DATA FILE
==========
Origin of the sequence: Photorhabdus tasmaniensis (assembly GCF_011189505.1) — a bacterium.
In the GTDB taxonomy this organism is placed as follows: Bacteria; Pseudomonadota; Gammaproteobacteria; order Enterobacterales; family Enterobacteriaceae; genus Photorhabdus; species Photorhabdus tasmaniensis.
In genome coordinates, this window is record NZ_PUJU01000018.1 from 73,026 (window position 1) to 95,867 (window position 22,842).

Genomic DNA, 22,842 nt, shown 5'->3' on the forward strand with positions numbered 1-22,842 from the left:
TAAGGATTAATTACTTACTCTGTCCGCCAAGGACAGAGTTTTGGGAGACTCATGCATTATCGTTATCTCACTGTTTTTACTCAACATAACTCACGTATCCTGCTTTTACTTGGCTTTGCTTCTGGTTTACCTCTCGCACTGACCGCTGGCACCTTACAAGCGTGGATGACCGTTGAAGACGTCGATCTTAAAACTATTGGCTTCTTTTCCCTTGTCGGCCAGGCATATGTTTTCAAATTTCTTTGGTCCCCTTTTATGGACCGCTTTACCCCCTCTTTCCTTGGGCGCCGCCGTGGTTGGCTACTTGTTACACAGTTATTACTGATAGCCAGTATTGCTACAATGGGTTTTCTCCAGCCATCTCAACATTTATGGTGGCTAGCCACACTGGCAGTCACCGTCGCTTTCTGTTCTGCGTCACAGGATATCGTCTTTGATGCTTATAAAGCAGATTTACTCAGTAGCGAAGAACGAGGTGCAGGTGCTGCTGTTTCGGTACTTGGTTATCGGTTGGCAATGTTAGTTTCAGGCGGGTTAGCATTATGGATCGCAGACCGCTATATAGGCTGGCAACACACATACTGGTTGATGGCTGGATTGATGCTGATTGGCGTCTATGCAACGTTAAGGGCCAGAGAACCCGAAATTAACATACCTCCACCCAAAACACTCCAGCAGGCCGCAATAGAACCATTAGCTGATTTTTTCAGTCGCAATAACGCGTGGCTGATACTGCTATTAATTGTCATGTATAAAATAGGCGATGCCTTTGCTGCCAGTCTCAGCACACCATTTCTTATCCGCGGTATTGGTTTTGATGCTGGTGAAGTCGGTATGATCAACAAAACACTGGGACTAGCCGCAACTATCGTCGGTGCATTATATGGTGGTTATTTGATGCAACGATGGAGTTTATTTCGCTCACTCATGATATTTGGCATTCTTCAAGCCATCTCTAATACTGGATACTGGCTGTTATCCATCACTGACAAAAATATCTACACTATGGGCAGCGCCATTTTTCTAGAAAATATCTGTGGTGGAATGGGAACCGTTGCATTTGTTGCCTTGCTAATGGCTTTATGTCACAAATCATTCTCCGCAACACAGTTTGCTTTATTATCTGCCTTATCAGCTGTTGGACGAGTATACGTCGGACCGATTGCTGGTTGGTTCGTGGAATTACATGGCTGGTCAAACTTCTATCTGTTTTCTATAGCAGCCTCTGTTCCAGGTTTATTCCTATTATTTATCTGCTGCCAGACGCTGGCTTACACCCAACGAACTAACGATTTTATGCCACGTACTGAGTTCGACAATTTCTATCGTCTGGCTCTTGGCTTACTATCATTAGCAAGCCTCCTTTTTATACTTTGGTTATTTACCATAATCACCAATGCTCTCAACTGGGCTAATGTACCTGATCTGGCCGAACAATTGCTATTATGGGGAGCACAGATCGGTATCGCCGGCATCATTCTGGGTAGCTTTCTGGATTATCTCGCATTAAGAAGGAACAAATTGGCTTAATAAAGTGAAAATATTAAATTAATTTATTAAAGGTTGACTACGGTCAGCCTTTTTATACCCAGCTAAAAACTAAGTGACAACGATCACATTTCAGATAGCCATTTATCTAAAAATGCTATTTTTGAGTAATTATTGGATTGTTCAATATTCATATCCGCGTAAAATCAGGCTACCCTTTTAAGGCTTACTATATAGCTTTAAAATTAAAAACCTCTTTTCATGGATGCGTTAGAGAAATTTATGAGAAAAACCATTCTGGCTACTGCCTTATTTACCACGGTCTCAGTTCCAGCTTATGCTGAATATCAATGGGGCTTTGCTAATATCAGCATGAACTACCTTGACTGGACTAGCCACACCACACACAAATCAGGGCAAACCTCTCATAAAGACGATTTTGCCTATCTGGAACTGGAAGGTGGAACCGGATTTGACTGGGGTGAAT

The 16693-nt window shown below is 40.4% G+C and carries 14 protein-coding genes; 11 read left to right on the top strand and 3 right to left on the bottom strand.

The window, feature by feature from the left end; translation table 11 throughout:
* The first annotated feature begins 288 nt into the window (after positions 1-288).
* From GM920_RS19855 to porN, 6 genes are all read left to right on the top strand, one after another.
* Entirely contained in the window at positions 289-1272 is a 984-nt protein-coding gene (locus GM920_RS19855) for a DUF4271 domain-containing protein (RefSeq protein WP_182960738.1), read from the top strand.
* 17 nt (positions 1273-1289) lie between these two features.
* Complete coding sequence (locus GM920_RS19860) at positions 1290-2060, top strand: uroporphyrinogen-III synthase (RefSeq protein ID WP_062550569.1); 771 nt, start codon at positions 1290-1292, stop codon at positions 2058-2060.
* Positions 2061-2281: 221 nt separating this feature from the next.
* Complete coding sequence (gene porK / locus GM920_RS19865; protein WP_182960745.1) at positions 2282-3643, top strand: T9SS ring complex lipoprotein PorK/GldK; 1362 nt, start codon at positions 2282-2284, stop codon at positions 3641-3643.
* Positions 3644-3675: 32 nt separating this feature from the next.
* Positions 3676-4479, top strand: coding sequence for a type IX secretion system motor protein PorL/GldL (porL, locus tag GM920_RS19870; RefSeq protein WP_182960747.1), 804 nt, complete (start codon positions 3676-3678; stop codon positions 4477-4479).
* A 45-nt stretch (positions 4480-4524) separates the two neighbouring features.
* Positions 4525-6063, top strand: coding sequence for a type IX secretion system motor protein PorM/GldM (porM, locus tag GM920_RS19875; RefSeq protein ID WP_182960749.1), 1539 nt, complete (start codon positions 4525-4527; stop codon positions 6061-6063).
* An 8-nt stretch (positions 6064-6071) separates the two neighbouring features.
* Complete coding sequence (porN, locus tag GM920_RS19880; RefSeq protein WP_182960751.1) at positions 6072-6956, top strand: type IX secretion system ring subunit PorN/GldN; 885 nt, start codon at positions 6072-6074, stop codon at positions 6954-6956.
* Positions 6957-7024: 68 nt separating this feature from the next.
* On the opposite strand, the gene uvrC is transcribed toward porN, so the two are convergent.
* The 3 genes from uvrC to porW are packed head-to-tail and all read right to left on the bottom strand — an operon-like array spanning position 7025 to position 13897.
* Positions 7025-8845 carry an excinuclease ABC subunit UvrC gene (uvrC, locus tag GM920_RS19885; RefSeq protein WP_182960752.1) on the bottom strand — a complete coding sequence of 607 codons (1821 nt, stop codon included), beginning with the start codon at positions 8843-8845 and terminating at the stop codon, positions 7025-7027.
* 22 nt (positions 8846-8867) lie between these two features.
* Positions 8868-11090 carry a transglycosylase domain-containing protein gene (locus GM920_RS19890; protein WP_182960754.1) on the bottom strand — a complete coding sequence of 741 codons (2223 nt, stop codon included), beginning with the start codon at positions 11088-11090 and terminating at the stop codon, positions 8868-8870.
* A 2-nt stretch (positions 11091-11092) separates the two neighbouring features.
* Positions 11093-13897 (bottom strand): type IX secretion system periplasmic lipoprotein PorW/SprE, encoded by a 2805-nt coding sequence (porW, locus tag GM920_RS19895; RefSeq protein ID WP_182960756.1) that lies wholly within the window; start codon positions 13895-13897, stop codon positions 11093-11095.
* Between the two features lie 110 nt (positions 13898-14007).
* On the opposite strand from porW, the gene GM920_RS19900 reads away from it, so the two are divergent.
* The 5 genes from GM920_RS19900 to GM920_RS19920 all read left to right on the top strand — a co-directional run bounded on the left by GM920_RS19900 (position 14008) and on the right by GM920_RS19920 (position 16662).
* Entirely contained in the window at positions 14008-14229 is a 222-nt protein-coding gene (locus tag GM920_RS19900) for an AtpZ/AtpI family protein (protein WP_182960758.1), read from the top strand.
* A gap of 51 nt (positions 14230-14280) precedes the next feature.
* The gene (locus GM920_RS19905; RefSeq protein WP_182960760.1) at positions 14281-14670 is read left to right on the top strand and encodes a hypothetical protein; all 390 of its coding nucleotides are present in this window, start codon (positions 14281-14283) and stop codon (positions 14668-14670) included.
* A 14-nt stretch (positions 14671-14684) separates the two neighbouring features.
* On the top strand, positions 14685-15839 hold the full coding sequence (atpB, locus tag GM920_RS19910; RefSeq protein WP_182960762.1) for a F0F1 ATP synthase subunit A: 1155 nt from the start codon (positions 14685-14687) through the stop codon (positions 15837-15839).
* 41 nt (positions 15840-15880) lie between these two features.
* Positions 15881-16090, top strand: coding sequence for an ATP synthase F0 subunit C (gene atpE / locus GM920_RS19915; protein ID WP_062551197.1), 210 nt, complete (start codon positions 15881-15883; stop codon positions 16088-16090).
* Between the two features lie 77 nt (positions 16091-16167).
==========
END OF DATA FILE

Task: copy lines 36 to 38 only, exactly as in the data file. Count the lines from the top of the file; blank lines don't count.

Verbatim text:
* On the top strand, positions 14685-15839 hold the full coding sequence (atpB, locus tag GM920_RS19910; RefSeq protein WP_182960762.1) for a F0F1 ATP synthase subunit A: 1155 nt from the start codon (positions 14685-14687) through the stop codon (positions 15837-15839).
* 41 nt (positions 15840-15880) lie between these two features.
* Positions 15881-16090, top strand: coding sequence for an ATP synthase F0 subunit C (gene atpE / locus GM920_RS19915; protein ID WP_062551197.1), 210 nt, complete (start codon positions 15881-15883; stop codon positions 16088-16090).